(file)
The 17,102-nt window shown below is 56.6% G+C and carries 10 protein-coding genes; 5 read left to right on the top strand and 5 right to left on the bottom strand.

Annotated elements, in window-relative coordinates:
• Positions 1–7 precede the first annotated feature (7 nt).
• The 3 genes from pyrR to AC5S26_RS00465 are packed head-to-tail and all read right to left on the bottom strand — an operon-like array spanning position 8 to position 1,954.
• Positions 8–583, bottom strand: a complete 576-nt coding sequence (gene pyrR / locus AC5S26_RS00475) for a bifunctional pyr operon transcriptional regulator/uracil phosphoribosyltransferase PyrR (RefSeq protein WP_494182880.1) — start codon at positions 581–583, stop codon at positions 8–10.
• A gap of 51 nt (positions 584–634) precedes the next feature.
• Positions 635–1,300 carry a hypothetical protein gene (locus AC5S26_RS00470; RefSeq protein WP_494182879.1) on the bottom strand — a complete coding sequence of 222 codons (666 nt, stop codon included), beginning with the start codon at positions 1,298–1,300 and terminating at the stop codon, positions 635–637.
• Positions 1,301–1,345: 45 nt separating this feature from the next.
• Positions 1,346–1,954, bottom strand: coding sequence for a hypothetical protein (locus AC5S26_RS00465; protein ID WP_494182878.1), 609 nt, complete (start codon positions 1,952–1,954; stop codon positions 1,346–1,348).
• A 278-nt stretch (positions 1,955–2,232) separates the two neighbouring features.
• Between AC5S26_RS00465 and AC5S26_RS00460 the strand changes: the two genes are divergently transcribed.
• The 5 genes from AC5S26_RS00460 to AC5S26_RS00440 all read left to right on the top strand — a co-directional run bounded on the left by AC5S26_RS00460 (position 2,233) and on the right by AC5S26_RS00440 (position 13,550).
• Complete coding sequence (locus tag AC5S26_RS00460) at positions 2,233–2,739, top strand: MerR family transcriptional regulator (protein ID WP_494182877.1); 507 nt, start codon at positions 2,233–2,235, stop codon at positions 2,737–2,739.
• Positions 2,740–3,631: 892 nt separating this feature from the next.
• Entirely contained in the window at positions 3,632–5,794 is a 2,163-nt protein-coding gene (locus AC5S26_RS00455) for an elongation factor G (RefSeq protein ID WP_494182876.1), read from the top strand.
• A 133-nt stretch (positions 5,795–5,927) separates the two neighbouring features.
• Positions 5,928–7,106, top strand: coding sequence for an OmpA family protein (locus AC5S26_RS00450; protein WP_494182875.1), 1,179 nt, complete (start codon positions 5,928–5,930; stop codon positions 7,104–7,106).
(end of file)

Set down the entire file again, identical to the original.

The 17,102-nt window shown below is 56.6% G+C and carries 10 protein-coding genes; 5 read left to right on the top strand and 5 right to left on the bottom strand.

Annotated elements, in window-relative coordinates:
• Positions 1–7 precede the first annotated feature (7 nt).
• The 3 genes from pyrR to AC5S26_RS00465 are packed head-to-tail and all read right to left on the bottom strand — an operon-like array spanning position 8 to position 1,954.
• Positions 8–583, bottom strand: a complete 576-nt coding sequence (gene pyrR / locus AC5S26_RS00475) for a bifunctional pyr operon transcriptional regulator/uracil phosphoribosyltransferase PyrR (RefSeq protein WP_494182880.1) — start codon at positions 581–583, stop codon at positions 8–10.
• A gap of 51 nt (positions 584–634) precedes the next feature.
• Positions 635–1,300 carry a hypothetical protein gene (locus AC5S26_RS00470; RefSeq protein WP_494182879.1) on the bottom strand — a complete coding sequence of 222 codons (666 nt, stop codon included), beginning with the start codon at positions 1,298–1,300 and terminating at the stop codon, positions 635–637.
• Positions 1,301–1,345: 45 nt separating this feature from the next.
• Positions 1,346–1,954, bottom strand: coding sequence for a hypothetical protein (locus AC5S26_RS00465; protein ID WP_494182878.1), 609 nt, complete (start codon positions 1,952–1,954; stop codon positions 1,346–1,348).
• A 278-nt stretch (positions 1,955–2,232) separates the two neighbouring features.
• Between AC5S26_RS00465 and AC5S26_RS00460 the strand changes: the two genes are divergently transcribed.
• The 5 genes from AC5S26_RS00460 to AC5S26_RS00440 all read left to right on the top strand — a co-directional run bounded on the left by AC5S26_RS00460 (position 2,233) and on the right by AC5S26_RS00440 (position 13,550).
• Complete coding sequence (locus tag AC5S26_RS00460) at positions 2,233–2,739, top strand: MerR family transcriptional regulator (protein ID WP_494182877.1); 507 nt, start codon at positions 2,233–2,235, stop codon at positions 2,737–2,739.
• Positions 2,740–3,631: 892 nt separating this feature from the next.
• Entirely contained in the window at positions 3,632–5,794 is a 2,163-nt protein-coding gene (locus AC5S26_RS00455) for an elongation factor G (RefSeq protein ID WP_494182876.1), read from the top strand.
• A 133-nt stretch (positions 5,795–5,927) separates the two neighbouring features.
• Positions 5,928–7,106, top strand: coding sequence for an OmpA family protein (locus AC5S26_RS00450; protein WP_494182875.1), 1,179 nt, complete (start codon positions 5,928–5,930; stop codon positions 7,104–7,106).